West Columbia awaits the state's reassessment hit

Howard Week

November 16, 2003

While east Columbians are still smarting from sharply higher Columbia Association assessment fees, soaring home values are about to hit west Columbians and possibly cause even bigger bills, officials say.

The state is reassessing property in west Columbia, where homes are expected to increase in value by a "substantial" amount, according to the state assessor's office.

Sewage plant expansion spurs optimistic outlook

Howard County's sewage treatment plant is on the Chesapeake Bay Foundation's "needs improvement" list for nitrogen pollution, but county officials say completion next year of a major plant expansion should help change its status.

"We're working very diligently toward upgrading our nitrogen-removal ability. There was a goal, which we are meeting," said county Department of Public Works Director James M. Irvin, referring to a promise not to put more nitrogen into Maryland's waterways despite enlarging the plant.

Councilman's rezoning idea surprises residents, others

A Howard County councilman's suggestion to create an office-institutional zone on a highly controversial stretch of Montgomery Road in Ellicott City has surprised residents, property owners and development interests.

At a comprehensive rezoning work session Nov. 6, Ellicott City-Elkridge Republican Christopher J. Merdon asked Council Chairman Guy Guzzone for three minutes to explain his reasoning behind what he described as his "toughest issue since coming into office." The proposed community center transition district is "a low-intensity zone, and it offers the possibility of senior housing," Merdon said.

The owners of several single-family homes - which are on the section of Montgomery Road that is directly across from Long Gate Shopping Center and near Route 100 and U.S. 29 - say they believe the area is not desirable for residents because of traffic, noise and trash.

Affordable-housing quest reaches the fairway

The quest to provide affordable housing in Howard County has reached a new frontier: the fairway. Builders for Waverly Woods, a mixed-use community and golf course on the western edge of Ellicott City, are seeking federal tax credits for 102 moderately priced senior apartments.

And Turf Valley Resort and Conference Center has agreed to include moderate-income housing if the County Council agrees to increase the number of units it can build.

Suspension after girls' kiss prompts River Hill protest

A civil rights demonstration that started Nov. 5 with two heterosexual girls kissing in the River Hill High School cafeteria, an act that earned each a two-day suspension, spilled into last week when two other students held a protest Tuesday outside the Clarksville school.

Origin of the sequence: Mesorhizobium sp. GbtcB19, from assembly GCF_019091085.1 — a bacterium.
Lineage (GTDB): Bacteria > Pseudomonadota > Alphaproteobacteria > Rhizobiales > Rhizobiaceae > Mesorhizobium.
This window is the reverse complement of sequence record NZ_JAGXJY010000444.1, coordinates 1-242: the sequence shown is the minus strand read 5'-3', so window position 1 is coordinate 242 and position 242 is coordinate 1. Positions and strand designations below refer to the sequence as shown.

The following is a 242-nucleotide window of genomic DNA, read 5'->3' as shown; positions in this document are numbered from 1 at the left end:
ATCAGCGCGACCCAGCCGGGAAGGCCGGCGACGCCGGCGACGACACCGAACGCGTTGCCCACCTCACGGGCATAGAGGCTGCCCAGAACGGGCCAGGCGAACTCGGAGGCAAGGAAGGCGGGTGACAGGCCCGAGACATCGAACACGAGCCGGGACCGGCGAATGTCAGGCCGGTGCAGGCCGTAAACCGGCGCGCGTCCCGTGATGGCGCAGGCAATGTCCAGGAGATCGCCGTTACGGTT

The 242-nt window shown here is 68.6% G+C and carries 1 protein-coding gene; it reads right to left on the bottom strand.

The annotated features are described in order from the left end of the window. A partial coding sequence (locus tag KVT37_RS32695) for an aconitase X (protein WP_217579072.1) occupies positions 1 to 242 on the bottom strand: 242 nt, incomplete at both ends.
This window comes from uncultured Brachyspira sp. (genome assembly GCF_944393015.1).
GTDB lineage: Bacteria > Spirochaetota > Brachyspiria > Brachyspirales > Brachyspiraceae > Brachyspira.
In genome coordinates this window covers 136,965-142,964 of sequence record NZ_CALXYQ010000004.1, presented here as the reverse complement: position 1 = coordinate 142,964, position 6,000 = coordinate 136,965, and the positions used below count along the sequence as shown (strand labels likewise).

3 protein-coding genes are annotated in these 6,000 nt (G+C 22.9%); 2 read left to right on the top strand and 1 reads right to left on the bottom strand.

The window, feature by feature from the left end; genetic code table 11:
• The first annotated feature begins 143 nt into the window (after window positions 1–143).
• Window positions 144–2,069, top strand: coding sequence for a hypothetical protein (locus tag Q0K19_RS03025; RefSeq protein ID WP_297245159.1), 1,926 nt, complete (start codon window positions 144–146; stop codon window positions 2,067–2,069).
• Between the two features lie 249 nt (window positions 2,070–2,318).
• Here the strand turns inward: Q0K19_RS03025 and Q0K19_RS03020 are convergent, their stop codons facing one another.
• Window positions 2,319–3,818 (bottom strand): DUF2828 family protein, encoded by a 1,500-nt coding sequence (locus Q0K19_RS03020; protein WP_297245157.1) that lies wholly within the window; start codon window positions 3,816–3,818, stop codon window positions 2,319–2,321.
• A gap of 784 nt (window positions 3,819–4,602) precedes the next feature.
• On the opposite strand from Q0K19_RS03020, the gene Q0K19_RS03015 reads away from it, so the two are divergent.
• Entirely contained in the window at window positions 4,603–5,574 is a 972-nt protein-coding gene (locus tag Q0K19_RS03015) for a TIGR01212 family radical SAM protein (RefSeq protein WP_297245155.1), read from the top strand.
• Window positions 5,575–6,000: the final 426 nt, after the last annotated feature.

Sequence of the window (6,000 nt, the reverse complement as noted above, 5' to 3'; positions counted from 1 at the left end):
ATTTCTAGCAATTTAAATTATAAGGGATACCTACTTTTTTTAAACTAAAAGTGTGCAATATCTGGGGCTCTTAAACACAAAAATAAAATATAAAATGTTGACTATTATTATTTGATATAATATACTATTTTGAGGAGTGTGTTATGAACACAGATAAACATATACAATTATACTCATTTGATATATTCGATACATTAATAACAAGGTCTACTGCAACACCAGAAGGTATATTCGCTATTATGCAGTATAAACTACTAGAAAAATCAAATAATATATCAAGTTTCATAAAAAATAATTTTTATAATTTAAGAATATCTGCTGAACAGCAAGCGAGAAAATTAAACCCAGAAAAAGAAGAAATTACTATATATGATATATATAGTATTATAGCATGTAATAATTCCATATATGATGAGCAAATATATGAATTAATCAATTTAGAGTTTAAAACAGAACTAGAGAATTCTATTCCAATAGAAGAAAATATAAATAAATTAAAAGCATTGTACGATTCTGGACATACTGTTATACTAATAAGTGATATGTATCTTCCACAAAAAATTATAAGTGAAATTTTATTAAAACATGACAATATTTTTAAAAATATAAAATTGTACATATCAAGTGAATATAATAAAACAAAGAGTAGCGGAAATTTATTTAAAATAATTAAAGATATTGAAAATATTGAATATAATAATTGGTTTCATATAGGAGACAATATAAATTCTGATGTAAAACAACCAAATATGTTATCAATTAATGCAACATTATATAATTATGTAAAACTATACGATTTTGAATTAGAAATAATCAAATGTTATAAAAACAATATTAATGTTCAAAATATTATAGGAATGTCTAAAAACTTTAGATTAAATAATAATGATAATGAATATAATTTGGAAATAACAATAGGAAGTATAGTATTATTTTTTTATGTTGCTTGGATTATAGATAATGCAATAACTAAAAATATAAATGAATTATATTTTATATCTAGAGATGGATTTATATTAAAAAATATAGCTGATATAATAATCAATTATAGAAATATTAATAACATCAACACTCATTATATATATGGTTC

Sixteen-year-old juniors Mia Freyer and Anna Boyland - carrying signs that read "Down w/ Homophobia!" and "Don't: hate or discriminate" - stood along Route 108 Tuesday to fight prejudice and the disciplinary action taken against their friends.

River Hill Principal Scott Pfeifer said he did not realize there was a problem, but he added that often the administration is the last to know.

Kittleman upsets Robey during budget debate

Western County Councilman Allan H. Kittleman's words brought a red-faced Howard County Executive James N. Robey out of his seat on the stage of Bushy Park Elementary school's auditorium Monday.

"We lost $40 million [in future income tax revenues]. Where did that go?" Kittleman, a Republican who voted against higher income taxes, asked the more than 150 parents there to debate their crowded, 27-year-old school's future.

Amid partisan bickering over the county's continued budget woes and the big income tax increase championed by Democrat Robey, the executive is trimming government spending to get through yet another leaner-than-expected year, he said.

Police find pipe bomb at home of boy, 14

A 14-year-old Fulton boy was arrested after he told a Reservoir High School staff member that he had a pipe bomb, police and school officials said Thursday.

The teen, who was arrested after school at his home Wednesday, did not threaten to use the pipe bomb at the school or against students, police and school officials said.

Authorities searched the boy's home and recovered the pipe bomb Wednesday afternoon, police said. He was charged with manufacturing and possessing an explosive device, and was released to his parents a couple of hours after the arrest, police said.

Schools must return $3.1 million by June 30

Howard schools will have to return $3.1 million to the county by June 30 to make up for a shortfall in income tax revenue, Superintendent John R. O'Rourke told Board of Education members Thursday night during a meeting.

County Executive James N. Robey had informed O'Rourke hours earlier that he would have to give up 1 percent of the school system's $310 million budget to soften the blow of a $10 million tax deficit from the fiscal year that ended June 30.

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